Studio Visit Book Vol. 1


The Ultimate Guide to Art Gallery Representation for Beginners

How can having a gallery represent you as an artist benefit your career? Well, let’s explore the positive aspects. First and foremost, being represented by a well-respected art gallery can increase the number of people who appreciate and admire your work. It’s an admirable goal for many visual artists to have gallery representation.

However, the challenge lies in understanding what qualities an art gallery seeks in an artist. Unfortunately, there isn’t a definitive checklist that applies to all galleries. Each gallery has its specific preferences when it comes to representing artists. While there are some general considerations, it’s important to research individual galleries to discover what they seek.

Determining the criteria galleries use to select artists may seem daunting, but it’s not impossible. You can uncover what galleries are seeking with a little effort and a willingness to adapt your self-marketing strategies. To assist you, here are some key criteria that galleries consider before choosing an artist to represent.

Choose An Art Gallery That Best Fits Your Work

Where can I genuinely display my artwork? This is an important question to ask yourself before submitting your entry. By answering this question honestly, you will save both your time and the time of gallery owners and curators.

Take the time to research and learn about the previous and current exhibits at the galleries that interest you. Make a note of the types of art typically showcased there. Before submitting your work, consider whether your subjects, aesthetics, and chosen medium align well with what these galleries usually exhibit.

There is a distinction between local independent galleries and prestigious institutions like the National Gallery of Art. While upscale galleries occasionally accept emerging artists, you will likely need to achieve some success or recognition before approaching well-established galleries with substantial resources.

Remember that each art gallery has its target audience, just like any other business. They are responsible for showcasing artwork that they believe will resonate with their clientele. Therefore, offering cheaper or lesser-known works might be confusing if their collectors expect paintings of perceived value in their gallery.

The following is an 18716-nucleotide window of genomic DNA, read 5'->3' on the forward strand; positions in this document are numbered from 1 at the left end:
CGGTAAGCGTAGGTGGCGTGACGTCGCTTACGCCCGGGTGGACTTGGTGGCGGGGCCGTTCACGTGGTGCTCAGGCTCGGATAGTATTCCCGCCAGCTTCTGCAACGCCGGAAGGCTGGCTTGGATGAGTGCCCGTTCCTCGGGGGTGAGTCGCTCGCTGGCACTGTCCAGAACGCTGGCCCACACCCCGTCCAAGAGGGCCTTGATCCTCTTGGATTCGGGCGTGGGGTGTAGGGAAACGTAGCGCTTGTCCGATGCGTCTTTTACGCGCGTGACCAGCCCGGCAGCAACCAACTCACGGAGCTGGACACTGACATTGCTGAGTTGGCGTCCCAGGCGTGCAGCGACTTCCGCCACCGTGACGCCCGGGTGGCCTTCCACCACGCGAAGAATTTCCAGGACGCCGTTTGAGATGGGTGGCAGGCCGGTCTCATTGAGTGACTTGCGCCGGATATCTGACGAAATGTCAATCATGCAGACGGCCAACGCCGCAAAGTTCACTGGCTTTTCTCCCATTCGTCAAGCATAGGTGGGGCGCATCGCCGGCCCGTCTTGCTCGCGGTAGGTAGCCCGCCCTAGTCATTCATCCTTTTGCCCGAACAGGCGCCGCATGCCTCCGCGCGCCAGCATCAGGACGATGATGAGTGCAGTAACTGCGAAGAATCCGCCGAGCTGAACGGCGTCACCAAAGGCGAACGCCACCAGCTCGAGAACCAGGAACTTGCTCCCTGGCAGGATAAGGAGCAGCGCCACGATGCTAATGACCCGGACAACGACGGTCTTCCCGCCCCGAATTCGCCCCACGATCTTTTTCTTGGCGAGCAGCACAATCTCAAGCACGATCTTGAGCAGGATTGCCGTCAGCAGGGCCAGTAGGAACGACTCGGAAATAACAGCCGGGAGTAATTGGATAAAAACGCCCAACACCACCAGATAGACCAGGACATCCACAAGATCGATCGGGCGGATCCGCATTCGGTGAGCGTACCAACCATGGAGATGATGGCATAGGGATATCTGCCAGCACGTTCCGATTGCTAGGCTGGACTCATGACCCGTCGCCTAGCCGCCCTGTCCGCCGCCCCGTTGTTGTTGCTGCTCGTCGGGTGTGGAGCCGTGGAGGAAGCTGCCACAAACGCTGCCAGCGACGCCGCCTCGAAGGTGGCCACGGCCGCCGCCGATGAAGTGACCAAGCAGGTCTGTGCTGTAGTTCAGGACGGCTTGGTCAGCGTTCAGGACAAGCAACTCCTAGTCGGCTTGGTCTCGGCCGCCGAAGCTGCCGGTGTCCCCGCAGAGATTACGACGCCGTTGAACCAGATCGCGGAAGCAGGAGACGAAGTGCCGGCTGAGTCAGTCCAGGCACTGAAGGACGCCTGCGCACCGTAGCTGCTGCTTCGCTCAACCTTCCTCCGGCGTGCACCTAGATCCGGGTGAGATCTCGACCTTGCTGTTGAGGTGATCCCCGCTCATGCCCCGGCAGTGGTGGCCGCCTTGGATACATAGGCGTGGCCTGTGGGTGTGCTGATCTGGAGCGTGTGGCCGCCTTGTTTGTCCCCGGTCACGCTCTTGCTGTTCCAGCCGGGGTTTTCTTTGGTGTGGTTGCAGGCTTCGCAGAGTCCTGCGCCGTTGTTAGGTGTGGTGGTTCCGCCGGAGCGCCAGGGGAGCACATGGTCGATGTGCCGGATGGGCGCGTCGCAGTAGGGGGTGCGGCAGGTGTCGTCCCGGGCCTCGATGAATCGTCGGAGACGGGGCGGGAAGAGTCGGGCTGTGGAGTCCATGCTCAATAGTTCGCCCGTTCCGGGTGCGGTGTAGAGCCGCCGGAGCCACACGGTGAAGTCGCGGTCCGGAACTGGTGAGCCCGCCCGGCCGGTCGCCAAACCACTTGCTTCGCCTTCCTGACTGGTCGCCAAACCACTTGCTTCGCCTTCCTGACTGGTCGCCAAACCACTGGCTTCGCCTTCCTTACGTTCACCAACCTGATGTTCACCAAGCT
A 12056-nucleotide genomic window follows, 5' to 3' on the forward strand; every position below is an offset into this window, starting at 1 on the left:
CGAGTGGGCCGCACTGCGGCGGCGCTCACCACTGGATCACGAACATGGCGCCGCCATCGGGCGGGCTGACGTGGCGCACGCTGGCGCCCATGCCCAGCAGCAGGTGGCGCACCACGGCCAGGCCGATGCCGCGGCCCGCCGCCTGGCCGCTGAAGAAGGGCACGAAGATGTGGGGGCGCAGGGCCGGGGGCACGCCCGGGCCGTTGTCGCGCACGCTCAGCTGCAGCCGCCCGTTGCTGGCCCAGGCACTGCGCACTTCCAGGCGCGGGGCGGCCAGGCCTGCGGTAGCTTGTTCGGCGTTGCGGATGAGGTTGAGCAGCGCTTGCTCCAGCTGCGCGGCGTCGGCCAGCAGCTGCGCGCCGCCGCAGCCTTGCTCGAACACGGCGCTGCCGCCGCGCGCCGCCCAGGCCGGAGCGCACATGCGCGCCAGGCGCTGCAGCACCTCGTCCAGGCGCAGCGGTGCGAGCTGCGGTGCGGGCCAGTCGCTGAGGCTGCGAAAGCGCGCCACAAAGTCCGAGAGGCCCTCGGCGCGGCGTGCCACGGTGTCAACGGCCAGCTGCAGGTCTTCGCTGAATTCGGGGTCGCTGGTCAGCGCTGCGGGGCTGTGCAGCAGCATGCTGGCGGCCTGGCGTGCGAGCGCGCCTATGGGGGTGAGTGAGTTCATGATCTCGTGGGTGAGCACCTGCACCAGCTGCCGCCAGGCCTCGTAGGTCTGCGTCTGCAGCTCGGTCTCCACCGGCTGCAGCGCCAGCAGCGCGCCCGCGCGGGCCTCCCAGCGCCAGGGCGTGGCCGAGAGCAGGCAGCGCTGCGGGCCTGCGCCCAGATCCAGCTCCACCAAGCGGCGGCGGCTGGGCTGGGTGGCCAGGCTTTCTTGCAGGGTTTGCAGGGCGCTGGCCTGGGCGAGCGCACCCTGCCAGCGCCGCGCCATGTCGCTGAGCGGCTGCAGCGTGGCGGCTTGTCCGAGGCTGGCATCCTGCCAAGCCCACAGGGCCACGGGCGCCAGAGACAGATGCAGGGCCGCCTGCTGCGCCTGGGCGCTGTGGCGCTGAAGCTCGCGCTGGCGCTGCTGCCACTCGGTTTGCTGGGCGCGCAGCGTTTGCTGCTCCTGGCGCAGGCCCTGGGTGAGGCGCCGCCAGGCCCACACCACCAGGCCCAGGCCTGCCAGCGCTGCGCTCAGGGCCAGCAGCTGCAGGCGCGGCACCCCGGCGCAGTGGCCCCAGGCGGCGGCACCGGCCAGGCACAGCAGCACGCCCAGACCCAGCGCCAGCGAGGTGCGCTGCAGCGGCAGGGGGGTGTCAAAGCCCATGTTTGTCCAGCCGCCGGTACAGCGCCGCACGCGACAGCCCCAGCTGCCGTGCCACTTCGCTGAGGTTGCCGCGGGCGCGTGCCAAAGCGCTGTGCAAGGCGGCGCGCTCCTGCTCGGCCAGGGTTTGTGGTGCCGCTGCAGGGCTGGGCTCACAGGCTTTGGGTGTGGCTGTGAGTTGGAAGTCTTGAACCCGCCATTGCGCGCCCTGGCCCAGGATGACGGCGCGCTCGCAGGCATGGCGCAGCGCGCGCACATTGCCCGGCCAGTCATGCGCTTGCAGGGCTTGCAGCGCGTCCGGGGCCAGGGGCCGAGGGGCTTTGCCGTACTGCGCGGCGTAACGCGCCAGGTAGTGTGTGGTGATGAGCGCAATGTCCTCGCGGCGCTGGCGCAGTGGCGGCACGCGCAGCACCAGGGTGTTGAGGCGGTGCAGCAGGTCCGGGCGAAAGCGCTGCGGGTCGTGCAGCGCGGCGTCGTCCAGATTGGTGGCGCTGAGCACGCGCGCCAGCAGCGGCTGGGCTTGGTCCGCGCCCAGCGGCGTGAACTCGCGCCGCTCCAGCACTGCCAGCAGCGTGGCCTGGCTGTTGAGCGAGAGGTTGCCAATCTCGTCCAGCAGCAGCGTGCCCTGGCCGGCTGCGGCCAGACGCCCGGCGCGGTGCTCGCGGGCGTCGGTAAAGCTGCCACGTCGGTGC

So, how do art galleries handle promising emerging artists who need more time to be ready for full representation? They may still be able to assist you by providing a portfolio review. You never know when your relationship with a curator or gallery owner might prove valuable, so always show appreciation for any feedback you receive on your artwork.

Remember that the art industry can be relatively small, and word travels fast when interacting with galleries.

Prepare Your Work For The Art Gallery

Ensure that your artwork is prepared for gallery applications. Galleries that are looking for emerging artists are seeking unique and captivating artwork, grabbing the attention of potential customers for your upcoming exhibition.

Not certain if your artwork is ready for the gallery? Take a moment to ask yourself these questions:

Does my artwork have a distinctive artistic style?

Do I use interesting techniques or materials in my creations?

Do all the pieces in my collection look like the same artist who made them?

Would someone be interested in displaying one of my pieces in their home?

Would people be willing to pay to see my artwork in person?

Galleries are not only interested in artists out of generosity; they also aim to generate income. You must pay a commission on each sale if an art gallery represents you. Many artists accept this arrangement because they find it more challenging to sell their work independently compared to creating it. Before submitting your applications to art galleries, ensure you are comfortable sharing 50% of the sale price of your artwork.

Sharpen Your Skills.

Galleries are searching for individuals who are skilled in the art game. It’s not simply a matter of luck or waiting for the right moment to find gallery representation. Even though the quality of your artwork is important, it’s not the only factor. A gallery wants to represent an artist who understands the art industry and knows how to market themselves effectively. While this may seem like an extra task, it’s vital for attracting potential customers and gaining representation.

Galleries will only be interested in someone willing to try to understand the value of their time, promote their art, or change their marketing strategies if needed. Being an artist is more than just about enjoyable activities; learning the rules and respecting the gallery’s time is crucial.

Take Active Part in Events Organized by Your Favourite Galleries